And, of course, having someone who is prepared to be there for you at the drop of a hat and bring a little patient and unforced cheer into your life. No amount of Facebook followers can do that for a person, and I am convinced that, when some of these modern social network users take the time to look up from their small screens, they’ll understand the difference. Unless they’ve all been brainwashed by the system, and then only you and I will remain and be sane, and rule the world. Maybe not.
Can you find solace in the friendship of someone you have never met, and probably never will? Someone who is very much older – for example – and writes strange letters which quote long dead philosophers and writers whose names are hardly remembered these days? Someone who declines the use of modern technology to keep in touch and believes in talking to people, writing real letters, reading books and drinking freshly brewed tea? There have been stranger things in life, I am told. Life is not, as we both know, simply a case of getting on the ride and enjoying it all the way through. There are bumps and obstacles, other people who disturb or disrupt, changes in direction and setbacks we could never have anticipated. Few things come out as we had them planned, and few people are out there to set us back on the right path in a manner which truly assists. Everyone has their piece of advice, perhaps well meant, but invariably cut to fit everyone a little and no one perfectly:
It is advice, moreover, which makes worse men of us
as Michel de Montaigne admits in one of his essays, remembering a fellow writer who had been much maligned in his own lifetime. I could quote whole swathes of text from this man, but then there would be no more letter writing, and I could simply send a copy of the book and add an occasional postcard with a page reference when needed. Not exactly the best way to stay in touch or build up a potential friendship, I feel.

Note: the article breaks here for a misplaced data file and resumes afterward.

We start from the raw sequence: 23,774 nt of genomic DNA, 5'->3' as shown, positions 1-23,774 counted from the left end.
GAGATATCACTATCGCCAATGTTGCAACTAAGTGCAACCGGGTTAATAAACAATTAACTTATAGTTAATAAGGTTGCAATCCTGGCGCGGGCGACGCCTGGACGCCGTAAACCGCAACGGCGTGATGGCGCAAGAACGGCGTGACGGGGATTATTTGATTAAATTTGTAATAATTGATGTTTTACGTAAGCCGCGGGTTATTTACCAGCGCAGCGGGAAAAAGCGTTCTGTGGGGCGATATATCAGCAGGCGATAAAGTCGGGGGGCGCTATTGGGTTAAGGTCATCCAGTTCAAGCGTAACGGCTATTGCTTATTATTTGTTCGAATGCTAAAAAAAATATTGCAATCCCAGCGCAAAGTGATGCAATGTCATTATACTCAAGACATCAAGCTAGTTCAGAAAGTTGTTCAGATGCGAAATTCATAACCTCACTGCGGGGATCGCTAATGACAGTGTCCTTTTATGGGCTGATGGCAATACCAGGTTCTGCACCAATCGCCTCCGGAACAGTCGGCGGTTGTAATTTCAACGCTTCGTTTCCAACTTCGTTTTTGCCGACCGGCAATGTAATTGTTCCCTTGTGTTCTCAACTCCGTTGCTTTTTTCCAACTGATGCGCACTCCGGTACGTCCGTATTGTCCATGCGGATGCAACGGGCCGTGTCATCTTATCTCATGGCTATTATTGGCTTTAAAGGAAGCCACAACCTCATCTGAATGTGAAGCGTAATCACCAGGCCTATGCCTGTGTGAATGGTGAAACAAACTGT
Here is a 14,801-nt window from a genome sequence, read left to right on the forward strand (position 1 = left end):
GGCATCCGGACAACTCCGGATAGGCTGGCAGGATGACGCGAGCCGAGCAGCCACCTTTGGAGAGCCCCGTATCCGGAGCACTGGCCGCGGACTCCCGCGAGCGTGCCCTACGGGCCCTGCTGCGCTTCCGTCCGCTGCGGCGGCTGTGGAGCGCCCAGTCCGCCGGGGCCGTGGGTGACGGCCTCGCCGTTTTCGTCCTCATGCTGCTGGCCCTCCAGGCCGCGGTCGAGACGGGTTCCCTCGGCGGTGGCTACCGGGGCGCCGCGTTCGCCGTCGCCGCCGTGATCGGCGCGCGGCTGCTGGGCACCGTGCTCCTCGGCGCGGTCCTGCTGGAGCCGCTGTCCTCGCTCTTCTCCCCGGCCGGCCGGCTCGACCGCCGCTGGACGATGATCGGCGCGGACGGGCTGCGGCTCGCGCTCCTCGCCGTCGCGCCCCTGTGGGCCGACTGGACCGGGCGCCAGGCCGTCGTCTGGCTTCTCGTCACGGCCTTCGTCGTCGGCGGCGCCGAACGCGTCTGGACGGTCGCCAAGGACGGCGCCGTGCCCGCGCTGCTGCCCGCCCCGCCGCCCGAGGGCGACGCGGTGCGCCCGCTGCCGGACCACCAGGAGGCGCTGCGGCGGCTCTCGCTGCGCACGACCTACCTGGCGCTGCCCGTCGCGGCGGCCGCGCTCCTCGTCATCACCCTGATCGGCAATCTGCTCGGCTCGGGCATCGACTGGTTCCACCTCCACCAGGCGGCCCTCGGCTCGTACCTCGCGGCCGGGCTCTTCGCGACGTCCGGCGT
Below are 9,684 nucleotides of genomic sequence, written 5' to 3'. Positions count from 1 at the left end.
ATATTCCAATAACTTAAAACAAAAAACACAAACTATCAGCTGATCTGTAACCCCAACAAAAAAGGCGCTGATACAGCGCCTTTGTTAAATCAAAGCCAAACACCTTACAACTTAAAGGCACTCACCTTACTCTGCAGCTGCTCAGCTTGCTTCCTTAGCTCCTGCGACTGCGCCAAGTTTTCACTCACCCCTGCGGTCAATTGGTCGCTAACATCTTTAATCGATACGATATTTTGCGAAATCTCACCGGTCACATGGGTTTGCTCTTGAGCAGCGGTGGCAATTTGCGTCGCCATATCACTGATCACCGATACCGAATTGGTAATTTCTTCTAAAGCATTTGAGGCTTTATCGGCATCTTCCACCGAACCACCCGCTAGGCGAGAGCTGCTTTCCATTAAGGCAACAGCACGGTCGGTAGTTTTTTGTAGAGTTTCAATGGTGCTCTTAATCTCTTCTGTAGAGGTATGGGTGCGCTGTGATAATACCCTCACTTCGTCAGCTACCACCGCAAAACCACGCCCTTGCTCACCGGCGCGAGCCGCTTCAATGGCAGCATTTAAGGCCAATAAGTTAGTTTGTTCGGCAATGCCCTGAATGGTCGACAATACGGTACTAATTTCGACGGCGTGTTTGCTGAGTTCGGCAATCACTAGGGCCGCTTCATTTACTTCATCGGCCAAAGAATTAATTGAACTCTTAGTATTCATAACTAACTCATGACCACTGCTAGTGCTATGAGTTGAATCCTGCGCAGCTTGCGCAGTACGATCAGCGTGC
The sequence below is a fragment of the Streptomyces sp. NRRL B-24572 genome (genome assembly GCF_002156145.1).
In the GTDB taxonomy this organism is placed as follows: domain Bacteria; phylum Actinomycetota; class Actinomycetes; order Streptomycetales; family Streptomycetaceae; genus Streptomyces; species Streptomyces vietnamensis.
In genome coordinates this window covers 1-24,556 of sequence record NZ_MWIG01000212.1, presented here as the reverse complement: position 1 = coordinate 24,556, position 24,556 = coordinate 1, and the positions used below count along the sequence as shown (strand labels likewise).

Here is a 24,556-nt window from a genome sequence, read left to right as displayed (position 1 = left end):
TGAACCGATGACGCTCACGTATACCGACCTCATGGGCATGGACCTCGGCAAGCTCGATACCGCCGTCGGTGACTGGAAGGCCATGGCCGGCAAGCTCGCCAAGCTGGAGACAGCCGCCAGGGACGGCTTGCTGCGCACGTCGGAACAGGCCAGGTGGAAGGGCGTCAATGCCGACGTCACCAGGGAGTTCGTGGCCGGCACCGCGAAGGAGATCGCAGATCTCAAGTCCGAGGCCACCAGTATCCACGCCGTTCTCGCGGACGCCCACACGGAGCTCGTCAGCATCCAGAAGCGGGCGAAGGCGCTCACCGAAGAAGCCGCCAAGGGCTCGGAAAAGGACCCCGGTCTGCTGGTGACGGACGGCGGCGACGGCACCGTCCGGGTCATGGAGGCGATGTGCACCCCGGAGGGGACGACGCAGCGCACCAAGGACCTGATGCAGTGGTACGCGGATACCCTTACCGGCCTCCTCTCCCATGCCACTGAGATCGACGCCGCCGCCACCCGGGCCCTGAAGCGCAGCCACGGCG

The thing is, I am an old-fashioned letter writer. I take references and turn them to my own use, quotes which, in past times, other people would have recognised at once flow from my mind and through my fingers as if I had memorised them and was merely reciting off the top of my head. I delight in taking down a book from my shelves, leafing through it, finding a single sentence, and then writing a complete letter based exclusively – with many other references and quotes, thoughts and asides – on this one idea. My writing goes from the subject it is meant to follow down many different pathways, sometimes seeming to get lost and then, just when you least expect it, there is a link, a connection, and we’re back on the main highway again. Those who read my letters often manage to follow me, after a fashion, and several friendships have blossomed over the years, despite the challenges involved.
I’ve never felt so alone.
This was my sentence today: the sources of my letter writing inspiration come from many facets of life, of experience, of what we understand, appreciate, accept. In this case it is your words which made me pause for a moment and think, and then seek inspiration since, as I know from personal experience over many years, loneliness is a terrible thing to have to suffer, and the cure often comes from an unexpected direction. For me, in completely different circumstances, it was the contact with other people and the chance to just relax in good company and enjoy shared experiences. I had the advantage of being able to travel – at the time I was in barracks during military service – and slipped out most evenings to neighbouring towns and, at the weekends, into London for concerts, musicals, museums and art shows. In every other country I have visited since, and I began with this was many years ago, I have walked away from the usual, the accepted, the mundane and tried to find out what is in the side streets, off the beaten track, where the more eccentric people are. It isn’t always possible to meet them in person, as you can appreciate, but they are there nonetheless, and reachable.